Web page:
Term of Award

Spring 2009

Degree Name

Master of Arts in Social Sciences (M.A.)

Document Type and Release Option

Thesis (open access)

Copyright Statement / License for Reuse

Creative Commons License
This work is licensed under a Creative Commons Attribution 4.0 License.


Department of Sociology and Anthropology

Committee Chair

Ted M. Brimeyer

Committee Member 1

Jynette M. Larshus

Committee Member 2

William L. Smith


This paper examines the main factors affecting support for social programs: class, race, political ideology, and beliefs about poverty. Using ordinary least squares regression (OLS) and bivariate correlation models, I examine how racial priming influences blacks' and whites' support for social programs such as welfare and unemployment. The premise of a racial primer is that people's racial attitudes or beliefs, overt or hidden, will be enhanced when reading information that confirms their attitudes or beliefs. While the racial primers did not directly influence support for social programs, they did moderate the independent variables' affect on the levels of support for social programs. I also found that racial attitudes significantly influenced support for social programs across all five of the dependent variables used in this study; positive and negative attitudes of welfare, support for extreme and assistive intervention methods, and fear of losing status to minorities. Finally, this research offers a renewed interest in direct and hidden prejudices held by both blacks and whites.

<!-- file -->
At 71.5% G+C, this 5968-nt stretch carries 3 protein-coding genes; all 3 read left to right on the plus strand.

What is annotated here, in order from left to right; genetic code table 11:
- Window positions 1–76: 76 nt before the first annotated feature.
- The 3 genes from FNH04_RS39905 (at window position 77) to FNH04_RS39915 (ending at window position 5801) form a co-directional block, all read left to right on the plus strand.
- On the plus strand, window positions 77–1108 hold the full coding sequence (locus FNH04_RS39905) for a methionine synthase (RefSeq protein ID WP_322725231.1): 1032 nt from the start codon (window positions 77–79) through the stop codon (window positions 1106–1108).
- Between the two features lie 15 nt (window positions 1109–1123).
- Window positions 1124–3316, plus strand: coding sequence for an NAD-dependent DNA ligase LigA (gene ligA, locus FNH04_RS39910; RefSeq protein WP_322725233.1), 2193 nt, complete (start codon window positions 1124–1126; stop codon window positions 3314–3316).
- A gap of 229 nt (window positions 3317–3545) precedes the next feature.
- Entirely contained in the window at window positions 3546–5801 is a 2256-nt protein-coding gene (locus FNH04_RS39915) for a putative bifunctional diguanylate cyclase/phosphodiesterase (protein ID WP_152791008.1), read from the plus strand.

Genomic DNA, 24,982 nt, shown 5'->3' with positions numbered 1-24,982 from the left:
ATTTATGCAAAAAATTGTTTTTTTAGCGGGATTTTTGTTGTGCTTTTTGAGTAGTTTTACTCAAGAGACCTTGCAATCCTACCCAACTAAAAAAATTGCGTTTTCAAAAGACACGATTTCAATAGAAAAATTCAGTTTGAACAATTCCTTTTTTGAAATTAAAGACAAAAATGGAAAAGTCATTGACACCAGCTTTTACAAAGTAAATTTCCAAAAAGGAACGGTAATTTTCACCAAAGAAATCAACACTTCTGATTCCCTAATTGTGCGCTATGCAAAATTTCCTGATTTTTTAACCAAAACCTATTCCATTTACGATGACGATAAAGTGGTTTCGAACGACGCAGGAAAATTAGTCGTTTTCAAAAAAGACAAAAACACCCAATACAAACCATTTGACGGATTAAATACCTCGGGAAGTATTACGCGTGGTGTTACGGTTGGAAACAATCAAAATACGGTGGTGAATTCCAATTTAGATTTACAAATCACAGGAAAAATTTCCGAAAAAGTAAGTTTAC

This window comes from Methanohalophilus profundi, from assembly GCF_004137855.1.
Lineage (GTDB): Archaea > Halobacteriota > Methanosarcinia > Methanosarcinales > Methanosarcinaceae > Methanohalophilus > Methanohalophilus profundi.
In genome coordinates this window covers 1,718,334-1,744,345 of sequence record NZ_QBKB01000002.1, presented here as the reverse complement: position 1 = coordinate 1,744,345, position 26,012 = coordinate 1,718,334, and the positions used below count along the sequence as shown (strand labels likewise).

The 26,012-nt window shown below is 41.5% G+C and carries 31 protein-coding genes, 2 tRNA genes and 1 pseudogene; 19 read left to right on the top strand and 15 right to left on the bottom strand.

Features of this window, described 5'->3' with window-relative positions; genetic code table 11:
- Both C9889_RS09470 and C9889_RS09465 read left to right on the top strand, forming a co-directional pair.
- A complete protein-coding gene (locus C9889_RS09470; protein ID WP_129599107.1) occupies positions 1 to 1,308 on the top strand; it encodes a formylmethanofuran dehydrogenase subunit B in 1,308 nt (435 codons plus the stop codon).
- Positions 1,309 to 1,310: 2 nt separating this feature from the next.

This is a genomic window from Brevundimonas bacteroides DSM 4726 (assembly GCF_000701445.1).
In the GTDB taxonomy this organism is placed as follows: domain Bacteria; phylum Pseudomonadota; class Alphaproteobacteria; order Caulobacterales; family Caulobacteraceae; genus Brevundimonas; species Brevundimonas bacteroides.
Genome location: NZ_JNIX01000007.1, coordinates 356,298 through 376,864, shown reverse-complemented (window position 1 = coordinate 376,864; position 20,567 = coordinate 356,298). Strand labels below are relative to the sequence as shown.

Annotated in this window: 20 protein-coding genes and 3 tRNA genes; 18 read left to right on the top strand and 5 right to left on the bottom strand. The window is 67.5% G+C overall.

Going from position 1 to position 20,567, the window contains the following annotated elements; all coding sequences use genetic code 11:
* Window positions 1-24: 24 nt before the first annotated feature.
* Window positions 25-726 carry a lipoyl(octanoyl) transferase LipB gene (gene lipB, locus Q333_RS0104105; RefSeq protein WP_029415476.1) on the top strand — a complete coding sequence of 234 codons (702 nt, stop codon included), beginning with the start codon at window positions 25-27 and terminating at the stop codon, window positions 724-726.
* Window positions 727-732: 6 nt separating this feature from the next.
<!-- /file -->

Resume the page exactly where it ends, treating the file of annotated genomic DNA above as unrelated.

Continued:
Research Data and Supplementary Material